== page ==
4 Reasons You Should Get Friendly With a Foam Roller and How To Do It Part 3 (10 minute read)

In part one of this this blog series we described the foam roller and listed four good things it does for your fascia. Here are the four benefits we listed (remember, SMR stands for self-myofascial release): 

  1. SMR hydrates fascia
  2. SMR wakes up your slumbering parts
  3. SMR organizes your fascia  
  4. SMR decreases neural drive to overactive neuro-myofascia

In part two we explained just how benefit number one is acheived through SMR. In part three we will explain what we mean by “slumbering parts” and exactly how SMR wakes those bits up. If you missed parts one and two click here. If you’re ready to understand the wake-up power of your foam roller, read on! 

How SMR wakes up your neuromyofascia

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Wether you are a light or a heavy sleeper, you probably use some outside stimulus to wake up in the morning. Most of us need to sense a sudden change in our environment to cue us to switch from the sleeping state to the waking one. This may be an alarm clock or the sun spilling in through bedroom windows. As it turns out, sometimes parts of our nervous, muscular and fascial system go to sleep too. In other words, sometimes there are parts of our motor system that are habituallly “turned off.” When this happens, we call it sensori motor amnesia. [1] Just like we react with an alarm clock, turned off parts of our motor system “wake up” when they sense a sudden change (or an interesting one) in their environment too. Before we explain how this works let’s describe how parts of our neuromyofascial system go to sleep.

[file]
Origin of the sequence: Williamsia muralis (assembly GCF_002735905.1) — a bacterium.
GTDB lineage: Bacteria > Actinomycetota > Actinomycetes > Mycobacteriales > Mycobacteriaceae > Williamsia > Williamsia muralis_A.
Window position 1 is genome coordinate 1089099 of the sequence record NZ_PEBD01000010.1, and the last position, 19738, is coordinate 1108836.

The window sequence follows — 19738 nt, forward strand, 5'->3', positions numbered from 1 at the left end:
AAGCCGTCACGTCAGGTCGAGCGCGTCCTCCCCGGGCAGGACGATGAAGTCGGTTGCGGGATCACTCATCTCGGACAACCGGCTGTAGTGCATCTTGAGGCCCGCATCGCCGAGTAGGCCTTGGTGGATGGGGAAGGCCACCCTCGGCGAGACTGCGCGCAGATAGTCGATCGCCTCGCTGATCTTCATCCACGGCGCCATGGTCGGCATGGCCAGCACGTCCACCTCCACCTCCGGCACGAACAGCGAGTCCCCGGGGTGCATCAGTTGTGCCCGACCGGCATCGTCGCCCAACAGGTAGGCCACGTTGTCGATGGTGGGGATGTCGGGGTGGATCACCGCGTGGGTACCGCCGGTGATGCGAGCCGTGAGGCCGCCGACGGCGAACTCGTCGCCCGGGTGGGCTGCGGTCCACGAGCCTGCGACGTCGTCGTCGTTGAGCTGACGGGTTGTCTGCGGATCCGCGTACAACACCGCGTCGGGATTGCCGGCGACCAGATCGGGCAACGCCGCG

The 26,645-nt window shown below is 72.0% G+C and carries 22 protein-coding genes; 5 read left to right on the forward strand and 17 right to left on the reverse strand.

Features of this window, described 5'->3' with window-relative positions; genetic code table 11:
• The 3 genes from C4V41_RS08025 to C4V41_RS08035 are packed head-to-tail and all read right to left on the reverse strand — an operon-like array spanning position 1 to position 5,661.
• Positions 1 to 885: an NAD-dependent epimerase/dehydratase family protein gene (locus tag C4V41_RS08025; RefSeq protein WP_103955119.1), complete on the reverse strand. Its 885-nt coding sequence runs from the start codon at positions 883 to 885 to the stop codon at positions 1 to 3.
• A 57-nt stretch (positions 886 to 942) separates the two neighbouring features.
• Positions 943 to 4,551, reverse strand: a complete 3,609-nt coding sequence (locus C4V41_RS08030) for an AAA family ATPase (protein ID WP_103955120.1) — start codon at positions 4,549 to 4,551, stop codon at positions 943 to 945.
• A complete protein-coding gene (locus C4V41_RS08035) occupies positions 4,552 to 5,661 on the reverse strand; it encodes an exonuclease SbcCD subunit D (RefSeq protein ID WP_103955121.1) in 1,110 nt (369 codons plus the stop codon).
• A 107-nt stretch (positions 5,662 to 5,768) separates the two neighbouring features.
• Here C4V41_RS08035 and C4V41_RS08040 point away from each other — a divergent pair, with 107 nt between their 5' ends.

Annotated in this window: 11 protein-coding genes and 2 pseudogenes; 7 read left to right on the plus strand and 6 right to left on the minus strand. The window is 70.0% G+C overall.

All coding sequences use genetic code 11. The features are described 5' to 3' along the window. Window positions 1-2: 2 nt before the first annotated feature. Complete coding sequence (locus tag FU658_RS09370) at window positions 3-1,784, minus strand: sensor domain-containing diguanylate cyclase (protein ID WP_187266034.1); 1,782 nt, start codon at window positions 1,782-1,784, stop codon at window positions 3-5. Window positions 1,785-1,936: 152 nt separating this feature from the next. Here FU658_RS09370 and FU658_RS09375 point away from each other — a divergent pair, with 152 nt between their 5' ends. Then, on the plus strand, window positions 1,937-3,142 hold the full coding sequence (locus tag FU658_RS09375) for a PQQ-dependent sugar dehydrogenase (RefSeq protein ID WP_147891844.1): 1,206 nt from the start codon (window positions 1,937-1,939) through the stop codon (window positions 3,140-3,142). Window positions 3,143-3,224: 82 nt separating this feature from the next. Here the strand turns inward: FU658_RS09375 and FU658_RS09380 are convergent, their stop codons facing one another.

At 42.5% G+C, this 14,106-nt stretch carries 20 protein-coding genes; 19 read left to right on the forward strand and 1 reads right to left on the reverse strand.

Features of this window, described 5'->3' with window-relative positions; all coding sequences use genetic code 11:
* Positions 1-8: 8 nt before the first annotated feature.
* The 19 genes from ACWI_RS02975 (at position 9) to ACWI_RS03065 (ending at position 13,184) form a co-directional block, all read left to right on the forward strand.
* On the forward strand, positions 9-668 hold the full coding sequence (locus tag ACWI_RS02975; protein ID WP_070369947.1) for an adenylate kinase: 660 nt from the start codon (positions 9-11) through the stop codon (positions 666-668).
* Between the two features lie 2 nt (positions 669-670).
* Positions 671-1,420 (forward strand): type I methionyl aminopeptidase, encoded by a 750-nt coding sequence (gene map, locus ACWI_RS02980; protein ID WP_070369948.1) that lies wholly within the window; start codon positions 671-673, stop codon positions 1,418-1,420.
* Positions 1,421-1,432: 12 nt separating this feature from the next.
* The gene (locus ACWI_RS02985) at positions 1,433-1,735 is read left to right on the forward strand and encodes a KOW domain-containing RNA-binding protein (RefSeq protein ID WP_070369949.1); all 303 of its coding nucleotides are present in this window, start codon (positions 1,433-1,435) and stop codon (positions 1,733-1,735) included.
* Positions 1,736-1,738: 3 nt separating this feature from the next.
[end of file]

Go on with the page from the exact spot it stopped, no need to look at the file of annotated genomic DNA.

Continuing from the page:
Every shape you habitually place your body in is stored as a model in the middle of your brain. That’s why you hardly have to think to stand up from your chair or to sign your name. If you were able to remember the first time you wrote your name or the first time you stood up on your own, you would probably also remember that your brain was workong overtime to execute those movements. But, now! Now you can start those movements and they seem to run themselves! This is because your body has stored all the information about how much load, tension and effort is required in each motor unit (read muscle, nerve, fascial unit) involved in these movements. So you have a movement repertoire or movement blueprint in your brain. If you were without this blueprint, you would have to think REALLY hard about each and every movement you execute in a day. It’s also partly because of this blueprint that you don’t move like a monkey or a dog. 

Our movement blueprints require maintenance. If there is a model for a movement stored in our  blueprint that we haven’t used in a while, it fades and is eventually erased. Sometimes there are just parts of a model that are damaged.

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When part of a model is damaged or the whole thing fades away, the specific motor units associated with that movement (remember when we say “motor unit” we mean all the muscle cells, nerves and fascia used to execute that paticular movement) forget how much tension, load or effort to use to make the movement the model represented. If we don’t wake that model and the associated motor units up again, soon sensori motor amnesia sets in. Matters are made worse when there are other movements we don’t practice that are associated with the same motor units. All this lack of movement leads to stuck neuromyofascial tissue. To understand how fascia becomes stuck review part one of this blog series. Lack of movement also makes fascia sticky (by "stuck" we mean not moving well; by "sticky" we mean... sticky). To understand how fascia becomes sticky read part two of this blog series. Stuck and sticky fascia that hasn’t been stretched and used becomes sleepy.